alone could have withstood the complete loss, I experienced, to save me
It wasn’t until November, when I couldn’t walk at
all, that a diagnosis was finally made following scans.
It appeared I had somehow managed to crush a disc in my neck and
the broken parts were pressing on my spinal cord, creating nerve damage.
I would need neuro surgery in a London hospital to replace the disc
with a bone graft taken from my hip.
My initial reaction was one of relief that the problem could be
remedied – and fairly quickly – or so I thought!
Three days before Christmas ‘99, the operation took
place. My Christmas present
from God for the new millennium was a new neck, doubly strengthened by a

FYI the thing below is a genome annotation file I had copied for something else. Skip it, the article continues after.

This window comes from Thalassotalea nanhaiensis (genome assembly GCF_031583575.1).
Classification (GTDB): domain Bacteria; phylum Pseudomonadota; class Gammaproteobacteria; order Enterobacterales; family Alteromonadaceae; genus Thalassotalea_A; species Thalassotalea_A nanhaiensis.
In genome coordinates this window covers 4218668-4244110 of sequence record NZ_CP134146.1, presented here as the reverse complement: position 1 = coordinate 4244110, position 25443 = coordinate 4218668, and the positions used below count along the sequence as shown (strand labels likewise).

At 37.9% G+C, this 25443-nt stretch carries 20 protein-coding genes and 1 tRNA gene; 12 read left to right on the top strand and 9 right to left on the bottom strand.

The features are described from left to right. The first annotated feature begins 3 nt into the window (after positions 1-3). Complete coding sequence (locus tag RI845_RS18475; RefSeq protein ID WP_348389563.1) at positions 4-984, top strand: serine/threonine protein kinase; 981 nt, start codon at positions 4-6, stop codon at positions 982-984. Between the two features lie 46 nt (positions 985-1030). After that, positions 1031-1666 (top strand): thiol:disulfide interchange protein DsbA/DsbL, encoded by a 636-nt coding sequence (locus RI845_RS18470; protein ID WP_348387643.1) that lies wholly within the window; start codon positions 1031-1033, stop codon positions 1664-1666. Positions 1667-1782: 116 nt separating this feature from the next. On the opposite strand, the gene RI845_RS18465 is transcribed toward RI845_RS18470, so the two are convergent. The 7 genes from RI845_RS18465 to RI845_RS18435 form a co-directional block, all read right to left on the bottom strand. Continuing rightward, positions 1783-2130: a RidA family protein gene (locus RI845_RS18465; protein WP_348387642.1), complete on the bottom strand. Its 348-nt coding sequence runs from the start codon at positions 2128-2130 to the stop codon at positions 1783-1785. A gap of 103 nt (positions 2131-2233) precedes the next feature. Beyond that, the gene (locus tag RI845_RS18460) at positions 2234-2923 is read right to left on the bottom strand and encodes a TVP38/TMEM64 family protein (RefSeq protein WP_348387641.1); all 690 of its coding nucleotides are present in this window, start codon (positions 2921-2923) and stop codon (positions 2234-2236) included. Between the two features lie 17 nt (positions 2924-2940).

screwed-in plate and the spiritual assurance that I would come out of all
this in better shape than what I was originally.
And that has been the measure of my faith these three years now,
with good reason. For I am
now learning to walk correctly for the first time in my life, with the
help of physiotherapists, and, inexplicably, my hands have steadied to
allow me to drink from cups without the use of drinking straws, as I use
to have to do. Progress is at half a snail’s pace, but progress there is;
little by little my balance is returning.
My parents have been utterly wonderful throughout
this trial, looking after me to a degree that is truly humbling.
They have also shared my faith that time, plus commitment in
keeping up with the exercises, will see a great improvement in their
daughter. When I walk that
mile next Easter Monday, I will be walking for them, for the Neuro
Surgical team at the Royal London Hospital, for Dr Pickering and Dr
Elrington, for my physiotherapist Anne Glynn – and for Jesus, who gave
me the faith to ‘hang in there’ with hope for the future.